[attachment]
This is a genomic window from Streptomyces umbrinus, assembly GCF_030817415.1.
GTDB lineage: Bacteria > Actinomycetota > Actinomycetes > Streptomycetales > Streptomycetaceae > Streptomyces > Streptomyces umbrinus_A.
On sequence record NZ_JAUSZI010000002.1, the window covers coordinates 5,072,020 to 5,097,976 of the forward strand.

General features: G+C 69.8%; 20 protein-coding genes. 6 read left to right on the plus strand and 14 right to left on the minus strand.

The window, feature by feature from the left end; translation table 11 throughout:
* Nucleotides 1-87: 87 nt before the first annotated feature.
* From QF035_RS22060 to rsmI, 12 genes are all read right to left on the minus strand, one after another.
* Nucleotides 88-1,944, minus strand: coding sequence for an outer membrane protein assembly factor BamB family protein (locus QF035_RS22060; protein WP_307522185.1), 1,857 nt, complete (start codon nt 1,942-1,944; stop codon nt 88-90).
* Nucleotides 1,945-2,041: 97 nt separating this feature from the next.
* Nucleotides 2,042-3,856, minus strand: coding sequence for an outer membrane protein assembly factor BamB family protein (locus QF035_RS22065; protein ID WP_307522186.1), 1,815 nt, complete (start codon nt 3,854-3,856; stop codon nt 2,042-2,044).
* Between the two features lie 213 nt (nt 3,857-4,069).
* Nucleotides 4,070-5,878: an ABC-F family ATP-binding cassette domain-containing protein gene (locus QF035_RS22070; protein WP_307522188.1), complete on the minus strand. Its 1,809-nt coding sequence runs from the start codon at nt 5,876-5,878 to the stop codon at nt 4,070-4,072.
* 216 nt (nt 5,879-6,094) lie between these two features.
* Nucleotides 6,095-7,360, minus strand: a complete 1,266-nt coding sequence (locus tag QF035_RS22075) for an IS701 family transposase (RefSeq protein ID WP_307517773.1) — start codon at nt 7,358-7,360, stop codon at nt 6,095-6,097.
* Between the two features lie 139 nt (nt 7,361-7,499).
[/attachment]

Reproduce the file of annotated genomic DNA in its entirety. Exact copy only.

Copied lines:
This is a genomic window from Streptomyces umbrinus, assembly GCF_030817415.1.
GTDB lineage: Bacteria > Actinomycetota > Actinomycetes > Streptomycetales > Streptomycetaceae > Streptomyces > Streptomyces umbrinus_A.
On sequence record NZ_JAUSZI010000002.1, the window covers coordinates 5,072,020 to 5,097,976 of the forward strand.

General features: G+C 69.8%; 20 protein-coding genes. 6 read left to right on the plus strand and 14 right to left on the minus strand.

The window, feature by feature from the left end; translation table 11 throughout:
* Nucleotides 1-87: 87 nt before the first annotated feature.
* From QF035_RS22060 to rsmI, 12 genes are all read right to left on the minus strand, one after another.
* Nucleotides 88-1,944, minus strand: coding sequence for an outer membrane protein assembly factor BamB family protein (locus QF035_RS22060; protein WP_307522185.1), 1,857 nt, complete (start codon nt 1,942-1,944; stop codon nt 88-90).
* Nucleotides 1,945-2,041: 97 nt separating this feature from the next.
* Nucleotides 2,042-3,856, minus strand: coding sequence for an outer membrane protein assembly factor BamB family protein (locus QF035_RS22065; protein ID WP_307522186.1), 1,815 nt, complete (start codon nt 3,854-3,856; stop codon nt 2,042-2,044).
* Between the two features lie 213 nt (nt 3,857-4,069).
* Nucleotides 4,070-5,878: an ABC-F family ATP-binding cassette domain-containing protein gene (locus QF035_RS22070; protein WP_307522188.1), complete on the minus strand. Its 1,809-nt coding sequence runs from the start codon at nt 5,876-5,878 to the stop codon at nt 4,070-4,072.
* 216 nt (nt 5,879-6,094) lie between these two features.
* Nucleotides 6,095-7,360, minus strand: a complete 1,266-nt coding sequence (locus tag QF035_RS22075) for an IS701 family transposase (RefSeq protein ID WP_307517773.1) — start codon at nt 7,358-7,360, stop codon at nt 6,095-6,097.
* Between the two features lie 139 nt (nt 7,361-7,499).